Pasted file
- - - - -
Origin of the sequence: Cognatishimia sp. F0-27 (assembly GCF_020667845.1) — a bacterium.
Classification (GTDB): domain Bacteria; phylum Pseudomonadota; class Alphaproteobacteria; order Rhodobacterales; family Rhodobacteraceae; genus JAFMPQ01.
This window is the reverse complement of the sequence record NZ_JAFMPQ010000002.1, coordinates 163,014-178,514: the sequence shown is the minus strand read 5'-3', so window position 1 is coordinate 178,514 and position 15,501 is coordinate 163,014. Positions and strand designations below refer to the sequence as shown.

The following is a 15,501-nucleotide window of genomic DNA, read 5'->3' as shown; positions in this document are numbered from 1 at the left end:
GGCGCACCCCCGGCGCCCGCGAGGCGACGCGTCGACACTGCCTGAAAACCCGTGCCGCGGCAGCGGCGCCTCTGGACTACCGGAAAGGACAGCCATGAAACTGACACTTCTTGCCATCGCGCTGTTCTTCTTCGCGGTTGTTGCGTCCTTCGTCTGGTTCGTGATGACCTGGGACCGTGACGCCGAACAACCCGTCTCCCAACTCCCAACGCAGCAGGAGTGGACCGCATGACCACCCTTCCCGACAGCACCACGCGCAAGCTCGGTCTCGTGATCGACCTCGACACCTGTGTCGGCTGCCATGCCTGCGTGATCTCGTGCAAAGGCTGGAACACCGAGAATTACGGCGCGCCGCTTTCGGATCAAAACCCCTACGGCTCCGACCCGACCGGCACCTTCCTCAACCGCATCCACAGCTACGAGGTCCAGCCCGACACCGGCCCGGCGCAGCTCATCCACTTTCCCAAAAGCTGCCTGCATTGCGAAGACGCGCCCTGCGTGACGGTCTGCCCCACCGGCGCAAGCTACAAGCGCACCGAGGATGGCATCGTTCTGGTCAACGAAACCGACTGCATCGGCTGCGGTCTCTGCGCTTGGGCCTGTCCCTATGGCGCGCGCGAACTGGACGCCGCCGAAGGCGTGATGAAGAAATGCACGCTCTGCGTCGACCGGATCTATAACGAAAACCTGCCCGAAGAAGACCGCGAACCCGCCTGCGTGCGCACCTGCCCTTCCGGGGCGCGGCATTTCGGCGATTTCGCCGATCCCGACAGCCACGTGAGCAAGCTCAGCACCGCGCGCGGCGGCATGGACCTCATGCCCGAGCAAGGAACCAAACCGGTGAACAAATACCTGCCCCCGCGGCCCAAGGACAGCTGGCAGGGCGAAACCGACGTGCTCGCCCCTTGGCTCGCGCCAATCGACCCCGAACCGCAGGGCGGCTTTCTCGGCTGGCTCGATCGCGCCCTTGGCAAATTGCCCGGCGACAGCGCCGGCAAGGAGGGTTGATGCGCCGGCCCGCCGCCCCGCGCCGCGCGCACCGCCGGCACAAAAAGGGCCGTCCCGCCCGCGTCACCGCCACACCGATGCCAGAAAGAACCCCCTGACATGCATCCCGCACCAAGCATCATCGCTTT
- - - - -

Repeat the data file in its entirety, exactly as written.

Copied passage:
Origin of the sequence: Cognatishimia sp. F0-27 (assembly GCF_020667845.1) — a bacterium.
Classification (GTDB): domain Bacteria; phylum Pseudomonadota; class Alphaproteobacteria; order Rhodobacterales; family Rhodobacteraceae; genus JAFMPQ01.
This window is the reverse complement of the sequence record NZ_JAFMPQ010000002.1, coordinates 163,014-178,514: the sequence shown is the minus strand read 5'-3', so window position 1 is coordinate 178,514 and position 15,501 is coordinate 163,014. Positions and strand designations below refer to the sequence as shown.

The following is a 15,501-nucleotide window of genomic DNA, read 5'->3' as shown; positions in this document are numbered from 1 at the left end:
GGCGCACCCCCGGCGCCCGCGAGGCGACGCGTCGACACTGCCTGAAAACCCGTGCCGCGGCAGCGGCGCCTCTGGACTACCGGAAAGGACAGCCATGAAACTGACACTTCTTGCCATCGCGCTGTTCTTCTTCGCGGTTGTTGCGTCCTTCGTCTGGTTCGTGATGACCTGGGACCGTGACGCCGAACAACCCGTCTCCCAACTCCCAACGCAGCAGGAGTGGACCGCATGACCACCCTTCCCGACAGCACCACGCGCAAGCTCGGTCTCGTGATCGACCTCGACACCTGTGTCGGCTGCCATGCCTGCGTGATCTCGTGCAAAGGCTGGAACACCGAGAATTACGGCGCGCCGCTTTCGGATCAAAACCCCTACGGCTCCGACCCGACCGGCACCTTCCTCAACCGCATCCACAGCTACGAGGTCCAGCCCGACACCGGCCCGGCGCAGCTCATCCACTTTCCCAAAAGCTGCCTGCATTGCGAAGACGCGCCCTGCGTGACGGTCTGCCCCACCGGCGCAAGCTACAAGCGCACCGAGGATGGCATCGTTCTGGTCAACGAAACCGACTGCATCGGCTGCGGTCTCTGCGCTTGGGCCTGTCCCTATGGCGCGCGCGAACTGGACGCCGCCGAAGGCGTGATGAAGAAATGCACGCTCTGCGTCGACCGGATCTATAACGAAAACCTGCCCGAAGAAGACCGCGAACCCGCCTGCGTGCGCACCTGCCCTTCCGGGGCGCGGCATTTCGGCGATTTCGCCGATCCCGACAGCCACGTGAGCAAGCTCAGCACCGCGCGCGGCGGCATGGACCTCATGCCCGAGCAAGGAACCAAACCGGTGAACAAATACCTGCCCCCGCGGCCCAAGGACAGCTGGCAGGGCGAAACCGACGTGCTCGCCCCTTGGCTCGCGCCAATCGACCCCGAACCGCAGGGCGGCTTTCTCGGCTGGCTCGATCGCGCCCTTGGCAAATTGCCCGGCGACAGCGCCGGCAAGGAGGGTTGATGCGCCGGCCCGCCGCCCCGCGCCGCGCGCACCGCCGGCACAAAAAGGGCCGTCCCGCCCGCGTCACCGCCACACCGATGCCAGAAAGAACCCCCTGACATGCATCCCGCACCAAGCATCATCGCTTT